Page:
With the global --name | -n flag a user sets a lab name. This value will override the lab name value passed in the topology definition file.


Global --vars option for using specified json or yaml file to load template variables from for generating topology file.

Default is to lookup files with "_vars" suffix and common json/yaml file extensions next to topology file. For example, for mylab.clab.gotmpl template of topology definition file, variables from mylab.clab_vars.yaml file will be used by default, if it exists, or one with .json or .yml extension.

See documentation on Generated topologies for more information and examples on how to use these variables.


The local --reconfigure | -c flag instructs containerlab to first destroy the lab and all its directories and then start the deployment process. That will result in a clean (re)deployment where every configuration artefact will be generated (TLS, node config) from scratch.

Without this flag present, containerlab will reuse the available configuration artifacts found in the lab directory.

Refer to the configuration artifacts page to get more information on the lab directory contents.


With --max-workers flag, it is possible to limit the number of concurrent workers that create containers or wire virtual links. By default, the number of workers equals the number of nodes/links to create.


Containerlab nodes can be started by different runtimes, with docker being the default one. Besides that, containerlab has experimental support for podman, and ignite runtimes.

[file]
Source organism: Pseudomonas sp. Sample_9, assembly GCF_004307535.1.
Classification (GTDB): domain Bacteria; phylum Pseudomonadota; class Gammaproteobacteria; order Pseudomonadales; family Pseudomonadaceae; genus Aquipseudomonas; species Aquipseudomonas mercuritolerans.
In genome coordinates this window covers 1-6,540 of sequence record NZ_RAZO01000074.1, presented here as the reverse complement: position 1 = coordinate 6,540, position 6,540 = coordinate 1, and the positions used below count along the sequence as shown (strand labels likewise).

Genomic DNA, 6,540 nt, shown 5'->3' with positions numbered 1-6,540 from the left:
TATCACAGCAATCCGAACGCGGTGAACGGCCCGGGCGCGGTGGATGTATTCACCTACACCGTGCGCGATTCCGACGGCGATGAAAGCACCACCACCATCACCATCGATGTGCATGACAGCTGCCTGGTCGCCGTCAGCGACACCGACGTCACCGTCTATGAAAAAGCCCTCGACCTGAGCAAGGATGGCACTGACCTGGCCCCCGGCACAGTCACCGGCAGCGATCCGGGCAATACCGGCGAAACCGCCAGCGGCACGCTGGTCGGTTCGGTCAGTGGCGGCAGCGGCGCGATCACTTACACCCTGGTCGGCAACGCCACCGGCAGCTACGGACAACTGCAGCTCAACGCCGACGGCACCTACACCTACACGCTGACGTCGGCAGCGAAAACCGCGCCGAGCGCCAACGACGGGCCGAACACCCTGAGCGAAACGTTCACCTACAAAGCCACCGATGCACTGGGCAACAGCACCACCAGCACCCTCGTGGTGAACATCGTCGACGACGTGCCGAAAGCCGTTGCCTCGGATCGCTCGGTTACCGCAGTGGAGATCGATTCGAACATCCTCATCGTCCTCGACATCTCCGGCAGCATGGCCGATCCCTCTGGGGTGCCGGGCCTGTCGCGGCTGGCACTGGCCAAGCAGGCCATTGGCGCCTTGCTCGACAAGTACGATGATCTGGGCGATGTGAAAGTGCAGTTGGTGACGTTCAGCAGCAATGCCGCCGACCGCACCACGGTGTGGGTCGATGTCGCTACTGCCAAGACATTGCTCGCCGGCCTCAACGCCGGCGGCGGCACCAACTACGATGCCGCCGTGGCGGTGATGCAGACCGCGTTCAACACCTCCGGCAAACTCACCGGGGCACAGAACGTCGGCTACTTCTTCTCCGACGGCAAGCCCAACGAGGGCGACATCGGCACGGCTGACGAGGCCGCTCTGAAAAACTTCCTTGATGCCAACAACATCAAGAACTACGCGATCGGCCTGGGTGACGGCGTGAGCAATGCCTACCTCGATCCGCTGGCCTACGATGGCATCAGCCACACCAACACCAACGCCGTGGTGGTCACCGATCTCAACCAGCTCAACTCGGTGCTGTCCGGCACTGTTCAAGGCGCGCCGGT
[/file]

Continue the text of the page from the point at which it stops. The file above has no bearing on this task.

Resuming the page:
A global runtime can be selected with a global --runtime | -r flag that will select a runtime to use. The possible value are:

  • docker - default
  • podman - experimental support
  • ignite


A global --timeout flag drives the timeout of API requests that containerlab send toward external resources. Currently the only external resource is the container runtime (i.e. docker).

In a busy compute the runtime may respond longer than anticipated, in that case increasing the timeout may help.

The default timeout is set to 2 minutes and can be changed to values like 30s, 10m.


The local --export-template flag allows a user to specify a custom Go template that will be used for exporting topology data into topology-data.json file under the lab directory. If not set, the default template path is /etc/containerlab/templates/export/auto.tmpl.

To export full topology data instead of a subset of fields exported by default, use --export-template /etc/containerlab/templates/export/full.tmpl. Note, some fields exported via full.tmpl might contain sensitive information like TLS private keys. To customize export data, it is recommended to start with a copy of auto.tmpl and change it according to your needs.


Global --log-level parameter can be used to configure logging verbosity of all containerlab operations. --debug | -d option is a shorthand for --log-level debug and takes priority over --log-level if specified.

Following values are accepted, ordered from most verbose to least: trace, debug, info, warning, error, fatal. Default level is info.